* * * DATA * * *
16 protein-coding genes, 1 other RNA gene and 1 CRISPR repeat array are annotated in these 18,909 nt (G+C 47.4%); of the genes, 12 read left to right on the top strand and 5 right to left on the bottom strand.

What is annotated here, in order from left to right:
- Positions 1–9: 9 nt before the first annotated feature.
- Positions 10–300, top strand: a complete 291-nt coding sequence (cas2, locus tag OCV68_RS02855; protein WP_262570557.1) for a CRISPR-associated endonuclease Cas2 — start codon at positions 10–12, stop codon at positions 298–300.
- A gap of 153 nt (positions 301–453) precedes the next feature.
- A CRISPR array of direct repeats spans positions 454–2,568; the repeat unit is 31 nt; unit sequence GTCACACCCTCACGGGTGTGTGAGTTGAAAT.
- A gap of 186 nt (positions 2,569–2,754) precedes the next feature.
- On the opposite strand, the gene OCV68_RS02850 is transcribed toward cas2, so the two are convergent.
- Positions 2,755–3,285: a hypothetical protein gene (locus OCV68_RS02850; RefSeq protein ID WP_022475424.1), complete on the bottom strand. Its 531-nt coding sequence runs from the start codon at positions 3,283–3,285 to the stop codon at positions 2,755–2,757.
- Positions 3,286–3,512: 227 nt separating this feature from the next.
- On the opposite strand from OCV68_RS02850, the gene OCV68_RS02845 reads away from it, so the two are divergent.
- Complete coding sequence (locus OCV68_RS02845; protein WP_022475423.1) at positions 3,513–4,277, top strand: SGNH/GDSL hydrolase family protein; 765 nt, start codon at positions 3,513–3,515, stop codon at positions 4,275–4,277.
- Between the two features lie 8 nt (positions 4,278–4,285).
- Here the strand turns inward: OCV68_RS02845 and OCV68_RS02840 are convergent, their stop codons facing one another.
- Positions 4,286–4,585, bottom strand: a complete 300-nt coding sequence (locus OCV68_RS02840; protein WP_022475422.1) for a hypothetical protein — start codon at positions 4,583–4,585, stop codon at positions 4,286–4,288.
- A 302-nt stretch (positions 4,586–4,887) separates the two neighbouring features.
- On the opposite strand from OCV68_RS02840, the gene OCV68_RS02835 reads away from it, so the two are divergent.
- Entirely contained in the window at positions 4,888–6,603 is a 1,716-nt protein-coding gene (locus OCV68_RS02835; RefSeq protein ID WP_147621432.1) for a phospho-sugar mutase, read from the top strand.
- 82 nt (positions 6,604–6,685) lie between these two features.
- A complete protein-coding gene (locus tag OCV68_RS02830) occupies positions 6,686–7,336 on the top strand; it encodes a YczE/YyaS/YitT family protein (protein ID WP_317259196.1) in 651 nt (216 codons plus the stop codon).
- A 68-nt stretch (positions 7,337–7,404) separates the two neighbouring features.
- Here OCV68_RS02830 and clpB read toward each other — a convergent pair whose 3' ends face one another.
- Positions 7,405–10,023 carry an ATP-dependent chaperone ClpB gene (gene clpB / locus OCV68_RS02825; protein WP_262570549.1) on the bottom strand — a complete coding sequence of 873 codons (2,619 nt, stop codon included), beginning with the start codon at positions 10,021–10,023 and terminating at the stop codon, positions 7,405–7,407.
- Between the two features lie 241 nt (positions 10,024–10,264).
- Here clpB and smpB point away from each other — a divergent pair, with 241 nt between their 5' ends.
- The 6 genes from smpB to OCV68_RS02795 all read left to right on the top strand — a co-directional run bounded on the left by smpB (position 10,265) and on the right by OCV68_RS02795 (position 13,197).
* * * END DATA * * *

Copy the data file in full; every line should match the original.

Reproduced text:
16 protein-coding genes, 1 other RNA gene and 1 CRISPR repeat array are annotated in these 18,909 nt (G+C 47.4%); of the genes, 12 read left to right on the top strand and 5 right to left on the bottom strand.

What is annotated here, in order from left to right:
- Positions 1–9: 9 nt before the first annotated feature.
- Positions 10–300, top strand: a complete 291-nt coding sequence (cas2, locus tag OCV68_RS02855; protein WP_262570557.1) for a CRISPR-associated endonuclease Cas2 — start codon at positions 10–12, stop codon at positions 298–300.
- A gap of 153 nt (positions 301–453) precedes the next feature.
- A CRISPR array of direct repeats spans positions 454–2,568; the repeat unit is 31 nt; unit sequence GTCACACCCTCACGGGTGTGTGAGTTGAAAT.
- A gap of 186 nt (positions 2,569–2,754) precedes the next feature.
- On the opposite strand, the gene OCV68_RS02850 is transcribed toward cas2, so the two are convergent.
- Positions 2,755–3,285: a hypothetical protein gene (locus OCV68_RS02850; RefSeq protein ID WP_022475424.1), complete on the bottom strand. Its 531-nt coding sequence runs from the start codon at positions 3,283–3,285 to the stop codon at positions 2,755–2,757.
- Positions 3,286–3,512: 227 nt separating this feature from the next.
- On the opposite strand from OCV68_RS02850, the gene OCV68_RS02845 reads away from it, so the two are divergent.
- Complete coding sequence (locus OCV68_RS02845; protein WP_022475423.1) at positions 3,513–4,277, top strand: SGNH/GDSL hydrolase family protein; 765 nt, start codon at positions 3,513–3,515, stop codon at positions 4,275–4,277.
- Between the two features lie 8 nt (positions 4,278–4,285).
- Here the strand turns inward: OCV68_RS02845 and OCV68_RS02840 are convergent, their stop codons facing one another.
- Positions 4,286–4,585, bottom strand: a complete 300-nt coding sequence (locus OCV68_RS02840; protein WP_022475422.1) for a hypothetical protein — start codon at positions 4,583–4,585, stop codon at positions 4,286–4,288.
- A 302-nt stretch (positions 4,586–4,887) separates the two neighbouring features.
- On the opposite strand from OCV68_RS02840, the gene OCV68_RS02835 reads away from it, so the two are divergent.
- Entirely contained in the window at positions 4,888–6,603 is a 1,716-nt protein-coding gene (locus OCV68_RS02835; RefSeq protein ID WP_147621432.1) for a phospho-sugar mutase, read from the top strand.
- 82 nt (positions 6,604–6,685) lie between these two features.
- A complete protein-coding gene (locus tag OCV68_RS02830) occupies positions 6,686–7,336 on the top strand; it encodes a YczE/YyaS/YitT family protein (protein ID WP_317259196.1) in 651 nt (216 codons plus the stop codon).
- A 68-nt stretch (positions 7,337–7,404) separates the two neighbouring features.
- Here OCV68_RS02830 and clpB read toward each other — a convergent pair whose 3' ends face one another.
- Positions 7,405–10,023 carry an ATP-dependent chaperone ClpB gene (gene clpB / locus OCV68_RS02825; protein WP_262570549.1) on the bottom strand — a complete coding sequence of 873 codons (2,619 nt, stop codon included), beginning with the start codon at positions 10,021–10,023 and terminating at the stop codon, positions 7,405–7,407.
- Between the two features lie 241 nt (positions 10,024–10,264).
- Here clpB and smpB point away from each other — a divergent pair, with 241 nt between their 5' ends.
- The 6 genes from smpB to OCV68_RS02795 all read left to right on the top strand — a co-directional run bounded on the left by smpB (position 10,265) and on the right by OCV68_RS02795 (position 13,197).